An icon depicting Jesus' rebuke of Peter (a.k.a. Get behind me, Satan!)

If we understand that wordSatanas more of an adjective than a proper noun, then it can help us somewhat better understand what folks back then understood of evil, as well as the nature of evil in our own time.  While the people of Jesus day did not believe that there was one single entity who embodied evil and made the whole world bad ("The Devil made me do it!" wasn't a thing back then!), they did believe that evil was real, that it lurked all around them, taking many forms.  Make no mistake, brothers and sisters, evil is still very much real!  There are some dark, scary forces in the world, all different manners of Satans, the last two weeks alone have proven that.  We sometimes think they have to look like the cartoon character Everett describes in O Brother, or a person like the Florida gunman who was so obviously sick and twisted, but more often than not they look like Peter.  They look like someone who thinks hes right, that hes got it all figured out, who thinks he understands better than even God does.  These Satans look tame, even well-meaning, but they can cause the greatest destruction.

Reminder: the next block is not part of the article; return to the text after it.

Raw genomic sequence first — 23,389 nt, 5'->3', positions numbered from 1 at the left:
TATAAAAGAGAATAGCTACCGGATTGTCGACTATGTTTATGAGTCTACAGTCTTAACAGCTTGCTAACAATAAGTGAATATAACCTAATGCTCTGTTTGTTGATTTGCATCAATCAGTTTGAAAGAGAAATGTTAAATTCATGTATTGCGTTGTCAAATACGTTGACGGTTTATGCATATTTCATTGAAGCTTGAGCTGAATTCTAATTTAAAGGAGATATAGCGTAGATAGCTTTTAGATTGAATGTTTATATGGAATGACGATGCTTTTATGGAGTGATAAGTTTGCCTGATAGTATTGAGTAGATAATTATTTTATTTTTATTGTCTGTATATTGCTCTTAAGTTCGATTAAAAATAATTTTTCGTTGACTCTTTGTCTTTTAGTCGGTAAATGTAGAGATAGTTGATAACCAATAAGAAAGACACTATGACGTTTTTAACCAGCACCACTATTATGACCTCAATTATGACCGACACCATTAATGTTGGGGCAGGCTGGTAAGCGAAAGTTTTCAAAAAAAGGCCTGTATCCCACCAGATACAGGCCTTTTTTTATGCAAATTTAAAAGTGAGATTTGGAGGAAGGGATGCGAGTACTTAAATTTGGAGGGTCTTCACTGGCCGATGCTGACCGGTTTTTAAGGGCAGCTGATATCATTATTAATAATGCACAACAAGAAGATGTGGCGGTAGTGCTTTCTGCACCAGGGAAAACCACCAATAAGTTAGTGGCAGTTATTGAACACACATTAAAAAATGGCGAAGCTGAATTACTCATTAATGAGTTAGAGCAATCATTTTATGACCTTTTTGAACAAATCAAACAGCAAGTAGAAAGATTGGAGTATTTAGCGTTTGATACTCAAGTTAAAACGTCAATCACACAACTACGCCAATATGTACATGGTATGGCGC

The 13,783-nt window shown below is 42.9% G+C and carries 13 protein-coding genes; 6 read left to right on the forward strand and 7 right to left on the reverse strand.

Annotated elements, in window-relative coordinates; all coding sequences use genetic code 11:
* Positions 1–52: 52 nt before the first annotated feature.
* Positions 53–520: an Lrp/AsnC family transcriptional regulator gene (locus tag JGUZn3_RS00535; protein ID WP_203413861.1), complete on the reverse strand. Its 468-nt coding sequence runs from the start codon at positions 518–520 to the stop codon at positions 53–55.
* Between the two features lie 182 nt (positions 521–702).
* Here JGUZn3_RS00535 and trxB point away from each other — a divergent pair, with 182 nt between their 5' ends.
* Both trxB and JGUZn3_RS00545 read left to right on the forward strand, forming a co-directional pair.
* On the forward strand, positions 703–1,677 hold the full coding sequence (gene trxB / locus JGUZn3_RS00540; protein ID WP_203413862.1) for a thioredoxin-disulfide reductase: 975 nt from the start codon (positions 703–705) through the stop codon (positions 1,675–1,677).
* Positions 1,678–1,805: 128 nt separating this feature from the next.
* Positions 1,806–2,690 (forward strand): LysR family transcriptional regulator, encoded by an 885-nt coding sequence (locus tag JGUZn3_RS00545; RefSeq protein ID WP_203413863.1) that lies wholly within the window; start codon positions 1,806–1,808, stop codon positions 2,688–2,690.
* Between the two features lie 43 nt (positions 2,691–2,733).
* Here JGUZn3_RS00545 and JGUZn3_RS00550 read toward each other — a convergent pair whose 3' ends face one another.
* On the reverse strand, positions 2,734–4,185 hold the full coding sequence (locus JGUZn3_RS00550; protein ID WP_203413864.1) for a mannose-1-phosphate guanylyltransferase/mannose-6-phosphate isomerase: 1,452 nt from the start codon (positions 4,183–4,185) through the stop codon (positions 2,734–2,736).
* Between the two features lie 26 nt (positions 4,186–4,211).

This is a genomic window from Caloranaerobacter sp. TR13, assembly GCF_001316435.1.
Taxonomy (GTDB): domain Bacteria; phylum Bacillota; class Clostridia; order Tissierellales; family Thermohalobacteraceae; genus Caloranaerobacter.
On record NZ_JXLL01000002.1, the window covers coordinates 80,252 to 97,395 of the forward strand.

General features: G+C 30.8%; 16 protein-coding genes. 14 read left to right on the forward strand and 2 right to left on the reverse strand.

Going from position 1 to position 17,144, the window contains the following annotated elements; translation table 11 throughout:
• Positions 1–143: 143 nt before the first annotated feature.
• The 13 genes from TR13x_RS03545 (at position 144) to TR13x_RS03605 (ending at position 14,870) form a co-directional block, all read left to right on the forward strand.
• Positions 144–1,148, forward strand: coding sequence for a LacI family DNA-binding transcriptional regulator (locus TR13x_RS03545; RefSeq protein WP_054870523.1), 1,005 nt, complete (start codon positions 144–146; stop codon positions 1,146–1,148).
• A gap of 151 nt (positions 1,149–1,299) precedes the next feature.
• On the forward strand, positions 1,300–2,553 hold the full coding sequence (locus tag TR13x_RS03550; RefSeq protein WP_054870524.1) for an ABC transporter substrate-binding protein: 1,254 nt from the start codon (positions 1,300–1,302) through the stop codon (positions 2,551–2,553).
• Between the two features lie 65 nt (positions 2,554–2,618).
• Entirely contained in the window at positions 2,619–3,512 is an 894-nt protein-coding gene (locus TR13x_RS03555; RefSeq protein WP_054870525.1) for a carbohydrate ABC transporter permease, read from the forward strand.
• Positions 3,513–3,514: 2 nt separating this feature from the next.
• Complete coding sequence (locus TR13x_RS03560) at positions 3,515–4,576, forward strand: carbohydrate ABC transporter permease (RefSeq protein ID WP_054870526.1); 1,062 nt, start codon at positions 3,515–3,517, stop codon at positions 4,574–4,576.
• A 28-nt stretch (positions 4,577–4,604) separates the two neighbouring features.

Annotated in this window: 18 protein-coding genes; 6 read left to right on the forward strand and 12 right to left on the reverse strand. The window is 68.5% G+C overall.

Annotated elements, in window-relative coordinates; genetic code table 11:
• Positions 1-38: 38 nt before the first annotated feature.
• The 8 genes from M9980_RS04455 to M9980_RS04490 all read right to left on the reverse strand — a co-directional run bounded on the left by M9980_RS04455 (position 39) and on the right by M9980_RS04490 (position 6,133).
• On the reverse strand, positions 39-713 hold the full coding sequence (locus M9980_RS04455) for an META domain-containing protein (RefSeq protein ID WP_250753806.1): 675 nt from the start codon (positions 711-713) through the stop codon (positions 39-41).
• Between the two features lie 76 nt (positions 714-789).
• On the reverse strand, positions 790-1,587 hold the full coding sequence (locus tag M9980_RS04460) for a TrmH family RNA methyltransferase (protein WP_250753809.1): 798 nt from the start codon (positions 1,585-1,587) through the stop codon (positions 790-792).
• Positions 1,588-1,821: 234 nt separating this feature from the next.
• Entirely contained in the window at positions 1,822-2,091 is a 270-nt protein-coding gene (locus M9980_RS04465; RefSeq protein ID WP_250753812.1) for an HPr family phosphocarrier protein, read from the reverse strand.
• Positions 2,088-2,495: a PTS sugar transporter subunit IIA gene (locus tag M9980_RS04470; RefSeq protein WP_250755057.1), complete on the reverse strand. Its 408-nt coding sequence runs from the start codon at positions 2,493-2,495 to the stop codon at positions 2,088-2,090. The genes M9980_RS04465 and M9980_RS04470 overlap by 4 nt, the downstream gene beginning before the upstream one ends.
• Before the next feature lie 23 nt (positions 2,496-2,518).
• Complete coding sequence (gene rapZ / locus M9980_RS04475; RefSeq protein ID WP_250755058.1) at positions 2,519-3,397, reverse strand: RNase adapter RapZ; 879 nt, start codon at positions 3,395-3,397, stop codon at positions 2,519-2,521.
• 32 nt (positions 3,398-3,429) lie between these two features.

This season of Lent is the perfect time for us to examine our physical and spiritual lives, so that we may renounce all sorts and conditions of evil and be prepared to be reborn ourselves through those baptismal waters on Easter.  Today we are given the opportunity to look deep within ourselves and ask the question:  what is my Satan?  What or who is keeping me from truly embracing Gods love?  What or who is keeping me from respecting the dignity of all Gods people and living into those other baptismal vows?  What adversaries are standing between me and God, cutting me off from God's goodness and keeping me from seeing that goodness in myself and others?  I will confess to you that my Satan is pride.  So very often I think that everything is about me, that I have to have all the answers, that if something goes wrong it will be all my fault, that people will call me a failure, and that the whole wide world will collapse.  It would be a lot easier if my Satan was a cartoon character.  Still, this Lent I am trying to fast from the temptation of giving in to my Satan, so that my pride wont cause me to be a Satan to someone else, particularly you folks.